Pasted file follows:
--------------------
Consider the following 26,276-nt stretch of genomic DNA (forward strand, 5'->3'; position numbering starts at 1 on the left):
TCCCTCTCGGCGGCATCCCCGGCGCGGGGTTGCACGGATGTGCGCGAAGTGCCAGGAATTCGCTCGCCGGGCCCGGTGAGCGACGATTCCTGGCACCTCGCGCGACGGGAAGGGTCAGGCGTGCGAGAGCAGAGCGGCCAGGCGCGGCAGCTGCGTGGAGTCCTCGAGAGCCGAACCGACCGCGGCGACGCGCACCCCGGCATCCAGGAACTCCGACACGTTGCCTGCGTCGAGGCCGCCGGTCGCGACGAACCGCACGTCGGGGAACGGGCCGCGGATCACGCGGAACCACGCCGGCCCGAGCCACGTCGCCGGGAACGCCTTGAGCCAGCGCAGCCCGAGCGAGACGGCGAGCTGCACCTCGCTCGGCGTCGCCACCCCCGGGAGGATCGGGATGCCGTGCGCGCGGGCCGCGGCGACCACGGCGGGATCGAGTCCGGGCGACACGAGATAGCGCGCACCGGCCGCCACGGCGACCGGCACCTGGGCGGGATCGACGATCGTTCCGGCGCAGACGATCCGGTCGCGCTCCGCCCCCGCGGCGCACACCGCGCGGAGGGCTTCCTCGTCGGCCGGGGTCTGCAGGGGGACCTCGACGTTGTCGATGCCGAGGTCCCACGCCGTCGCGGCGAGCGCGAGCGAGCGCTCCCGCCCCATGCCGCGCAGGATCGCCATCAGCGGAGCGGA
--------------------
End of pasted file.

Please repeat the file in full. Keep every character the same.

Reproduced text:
Consider the following 26,276-nt stretch of genomic DNA (forward strand, 5'->3'; position numbering starts at 1 on the left):
TCCCTCTCGGCGGCATCCCCGGCGCGGGGTTGCACGGATGTGCGCGAAGTGCCAGGAATTCGCTCGCCGGGCCCGGTGAGCGACGATTCCTGGCACCTCGCGCGACGGGAAGGGTCAGGCGTGCGAGAGCAGAGCGGCCAGGCGCGGCAGCTGCGTGGAGTCCTCGAGAGCCGAACCGACCGCGGCGACGCGCACCCCGGCATCCAGGAACTCCGACACGTTGCCTGCGTCGAGGCCGCCGGTCGCGACGAACCGCACGTCGGGGAACGGGCCGCGGATCACGCGGAACCACGCCGGCCCGAGCCACGTCGCCGGGAACGCCTTGAGCCAGCGCAGCCCGAGCGAGACGGCGAGCTGCACCTCGCTCGGCGTCGCCACCCCCGGGAGGATCGGGATGCCGTGCGCGCGGGCCGCGGCGACCACGGCGGGATCGAGTCCGGGCGACACGAGATAGCGCGCACCGGCCGCCACGGCGACCGGCACCTGGGCGGGATCGACGATCGTTCCGGCGCAGACGATCCGGTCGCGCTCCGCCCCCGCGGCGCACACCGCGCGGAGGGCTTCCTCGTCGGCCGGGGTCTGCAGGGGGACCTCGACGTTGTCGATGCCGAGGTCCCACGCCGTCGCGGCGAGCGCGAGCGAGCGCTCCCGCCCCATGCCGCGCAGGATCGCCATCAGCGGAGCGGA